Incoming council members for the 1997-2000 term were Ken Dahlberg, Paul Thompson and Jennifer Wilkins. Vice-president for 1997-1998 was Fred Buttel. Members thanked the committee. Thompson and Wilkins were named to the nominations committee. Gussow remained as chair.
The 1998 meetings were held at the Golden Gate Holiday Inn in San Francisco . Newley elected officers are Ken Dalhberg, VP, Mora Campbell, Kate, Clancy, and John Hendrickson, Council members.
The 1999, 2000, 2001, 2002, and 2003 meetings were held, respectively, in Toronto at Ryerson University , New York at NYU, Minneapolis at the University of Minnesota. , Chicago and Loyola, and Austin , TX (approximately 206 attending). The 2004 meeting was held at the Culinary Institute of America in Hyde Park , NY in early June, with approximately 245 registered participants. The 2005 meetings were held in Portland , OR , with approximately 300 attending, and the 2006 meeting at Boston University , with 367 attending. The 2007 meetings were held at the University of Victoria in British Columbia, the 2008 meetings in New Orleans, the 2009 meetings at Penn State, the 2010 meetings at Indiana University, and the 2011 meetings at the University of Montana. The 2012 meetings will be in NYC.
3. AFHVS’s historical roots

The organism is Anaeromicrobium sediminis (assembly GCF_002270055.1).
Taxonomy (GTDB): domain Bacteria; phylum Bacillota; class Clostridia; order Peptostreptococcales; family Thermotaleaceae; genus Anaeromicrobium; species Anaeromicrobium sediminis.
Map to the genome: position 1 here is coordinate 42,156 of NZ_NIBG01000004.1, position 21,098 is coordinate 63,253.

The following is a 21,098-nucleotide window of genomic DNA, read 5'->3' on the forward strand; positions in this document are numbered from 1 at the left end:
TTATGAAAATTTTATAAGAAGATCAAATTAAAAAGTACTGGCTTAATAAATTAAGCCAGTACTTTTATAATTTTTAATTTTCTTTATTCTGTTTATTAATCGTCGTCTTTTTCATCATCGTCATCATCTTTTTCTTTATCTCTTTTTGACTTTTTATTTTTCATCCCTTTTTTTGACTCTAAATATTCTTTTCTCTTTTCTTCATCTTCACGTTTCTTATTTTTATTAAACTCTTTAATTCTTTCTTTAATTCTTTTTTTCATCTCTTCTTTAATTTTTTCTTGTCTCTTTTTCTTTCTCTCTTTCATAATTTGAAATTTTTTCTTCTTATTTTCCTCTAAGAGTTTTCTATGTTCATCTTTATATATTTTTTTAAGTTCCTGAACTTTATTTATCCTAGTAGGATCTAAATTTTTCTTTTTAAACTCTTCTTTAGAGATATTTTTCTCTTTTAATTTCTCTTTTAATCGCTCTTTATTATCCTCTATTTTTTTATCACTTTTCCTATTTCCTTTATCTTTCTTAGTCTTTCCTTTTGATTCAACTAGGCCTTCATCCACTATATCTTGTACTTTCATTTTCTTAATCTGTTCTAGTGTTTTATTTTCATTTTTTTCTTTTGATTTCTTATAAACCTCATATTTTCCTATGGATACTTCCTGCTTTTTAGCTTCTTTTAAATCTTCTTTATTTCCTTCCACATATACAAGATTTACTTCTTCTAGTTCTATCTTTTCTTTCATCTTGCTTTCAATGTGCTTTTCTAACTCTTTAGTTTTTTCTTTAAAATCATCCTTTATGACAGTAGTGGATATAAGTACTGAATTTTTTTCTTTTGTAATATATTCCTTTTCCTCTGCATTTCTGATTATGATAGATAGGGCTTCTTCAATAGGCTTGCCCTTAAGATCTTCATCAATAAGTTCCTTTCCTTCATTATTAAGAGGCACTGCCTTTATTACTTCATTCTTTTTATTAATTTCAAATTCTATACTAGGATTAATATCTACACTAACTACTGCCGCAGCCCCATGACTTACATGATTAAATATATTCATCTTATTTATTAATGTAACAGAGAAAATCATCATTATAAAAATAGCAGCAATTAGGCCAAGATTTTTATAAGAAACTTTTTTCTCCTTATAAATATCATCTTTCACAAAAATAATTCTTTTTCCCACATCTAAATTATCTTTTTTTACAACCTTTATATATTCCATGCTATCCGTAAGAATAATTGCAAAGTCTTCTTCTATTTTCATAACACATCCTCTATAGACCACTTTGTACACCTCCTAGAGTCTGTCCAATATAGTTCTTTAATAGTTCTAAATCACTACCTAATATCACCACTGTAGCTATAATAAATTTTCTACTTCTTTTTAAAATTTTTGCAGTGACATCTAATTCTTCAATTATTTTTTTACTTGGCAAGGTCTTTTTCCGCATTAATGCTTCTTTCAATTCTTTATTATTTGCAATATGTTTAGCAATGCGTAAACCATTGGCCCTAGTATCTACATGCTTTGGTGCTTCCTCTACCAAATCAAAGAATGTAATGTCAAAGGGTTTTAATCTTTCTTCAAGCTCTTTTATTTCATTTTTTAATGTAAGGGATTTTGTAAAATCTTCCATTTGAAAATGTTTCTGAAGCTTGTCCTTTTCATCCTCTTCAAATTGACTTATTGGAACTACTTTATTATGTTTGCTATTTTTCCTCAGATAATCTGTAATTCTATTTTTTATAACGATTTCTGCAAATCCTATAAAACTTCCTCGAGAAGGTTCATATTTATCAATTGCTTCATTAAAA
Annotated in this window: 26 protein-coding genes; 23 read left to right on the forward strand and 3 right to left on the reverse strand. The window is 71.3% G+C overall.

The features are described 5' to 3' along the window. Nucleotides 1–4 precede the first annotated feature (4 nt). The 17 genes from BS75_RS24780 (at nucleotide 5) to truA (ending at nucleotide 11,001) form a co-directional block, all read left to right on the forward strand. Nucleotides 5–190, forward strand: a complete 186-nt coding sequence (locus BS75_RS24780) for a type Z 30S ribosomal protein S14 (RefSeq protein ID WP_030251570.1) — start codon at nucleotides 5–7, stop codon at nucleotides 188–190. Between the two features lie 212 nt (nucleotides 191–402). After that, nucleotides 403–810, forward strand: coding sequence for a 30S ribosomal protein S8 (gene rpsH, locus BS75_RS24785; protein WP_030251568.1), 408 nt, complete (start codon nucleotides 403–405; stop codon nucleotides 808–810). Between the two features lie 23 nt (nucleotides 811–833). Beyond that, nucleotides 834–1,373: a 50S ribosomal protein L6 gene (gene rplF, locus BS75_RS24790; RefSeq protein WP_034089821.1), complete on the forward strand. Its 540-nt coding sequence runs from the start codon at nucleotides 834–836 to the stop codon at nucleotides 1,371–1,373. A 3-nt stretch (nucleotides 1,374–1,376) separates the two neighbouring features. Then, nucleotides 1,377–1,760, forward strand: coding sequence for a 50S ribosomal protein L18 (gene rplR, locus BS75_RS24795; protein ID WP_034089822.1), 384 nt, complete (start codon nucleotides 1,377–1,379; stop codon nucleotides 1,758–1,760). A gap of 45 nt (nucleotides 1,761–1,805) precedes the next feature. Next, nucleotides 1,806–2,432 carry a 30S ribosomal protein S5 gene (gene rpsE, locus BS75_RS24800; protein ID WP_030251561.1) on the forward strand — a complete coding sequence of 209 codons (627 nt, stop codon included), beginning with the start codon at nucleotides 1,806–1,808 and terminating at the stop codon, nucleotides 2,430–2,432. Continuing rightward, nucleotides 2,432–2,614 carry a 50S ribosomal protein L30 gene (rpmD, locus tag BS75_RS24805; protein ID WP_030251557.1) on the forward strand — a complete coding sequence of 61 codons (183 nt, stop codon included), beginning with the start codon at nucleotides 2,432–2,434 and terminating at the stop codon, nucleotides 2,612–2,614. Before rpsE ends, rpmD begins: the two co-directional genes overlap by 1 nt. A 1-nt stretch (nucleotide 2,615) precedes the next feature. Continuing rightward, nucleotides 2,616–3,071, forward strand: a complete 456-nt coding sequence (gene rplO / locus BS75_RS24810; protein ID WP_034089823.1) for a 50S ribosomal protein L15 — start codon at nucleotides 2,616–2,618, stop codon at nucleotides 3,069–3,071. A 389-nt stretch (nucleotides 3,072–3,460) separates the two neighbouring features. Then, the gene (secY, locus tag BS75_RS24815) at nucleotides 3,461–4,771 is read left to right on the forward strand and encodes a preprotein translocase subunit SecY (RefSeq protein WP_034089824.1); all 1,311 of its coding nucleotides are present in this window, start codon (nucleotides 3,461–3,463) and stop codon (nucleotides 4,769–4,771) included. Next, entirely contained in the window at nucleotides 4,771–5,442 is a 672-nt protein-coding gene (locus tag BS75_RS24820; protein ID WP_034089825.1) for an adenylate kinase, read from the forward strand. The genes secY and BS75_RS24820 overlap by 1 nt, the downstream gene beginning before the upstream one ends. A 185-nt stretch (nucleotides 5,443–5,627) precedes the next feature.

The idea of an interdisciplinary networking organization grew out of a meeting of the various directors of the programs that the W. K. Kellogg Foundation had funded to help promote agricultural literacy for students at the college level. The meeting was held in Kansas City in 1985 in conjunction with a conference that the Kansas State University Agriculture and Liberal Arts Program sponsored for the faculty who planned to participate in that program. The directors present at this meeting represented a second round of funding by the Foundation of agricultural literacy programs. They were Dean Gerald Duff, Projector Director of the Rhodes College Food for Thought Program; Dr. Joseph Hagan, Co-Director of the University of Wyoming Program; Dr. Kenneth L. Larson, Assoc. Dean of Agriculture at Iowa State; Dr. Gary Nabhan, Office of Arid Lands Studies at the University of Arizona, Dr. Christopher M. Sieverdes, Dept. of Sociology at Clemson; Dr. William Lacy, Dept. of Sociology, University of Kentucky; Dr. Paul Thompson, Dept. of Philosophy, Texas A&M; and Dr. W. B. Toole, III, Dean of Humanities and Social Sciences at North Carolina State. I was present in my capacity as formal program evaluator for the Kansas State University Program. The Foundation had previously brought together directors of programs from an earlier round of funding. An on-going theme of these program director meetings was how to keep the Kellogg funded initiatives alive once Kellogg funding dried up. Most of these programs were funded for a period of between 2 and 3 years. Hence networking among the programs was an important theme. Those present at this meeting resolved to try to meet again in order to develop a proposal to the Foundation to fund some networking initiatives, such as the formation of a formal society. This second meeting was held in Gainesville , FL in February, 1986. A proposal to Kellogg for $35,000 was developed out of this meeting to hold a conference and society organizing meeting in early 1987, but it did not succeed in getting funded. In anticipation of the 1987 meeting, the following assignments were made: Paul Thompson was appointed Chair of the Steering Committee, Bill Lacy was selected as Chair of the nominations committee, Charlie Blatz (University of Wyoming) was selected to be chair of the Constitution and By-Laws Committee, and Richard Haynes and Jeff Burkhardt (University of Florida) and Charles Reagan and Barrie Mitchie (Kansas State University) were appointed program chairs for the conference.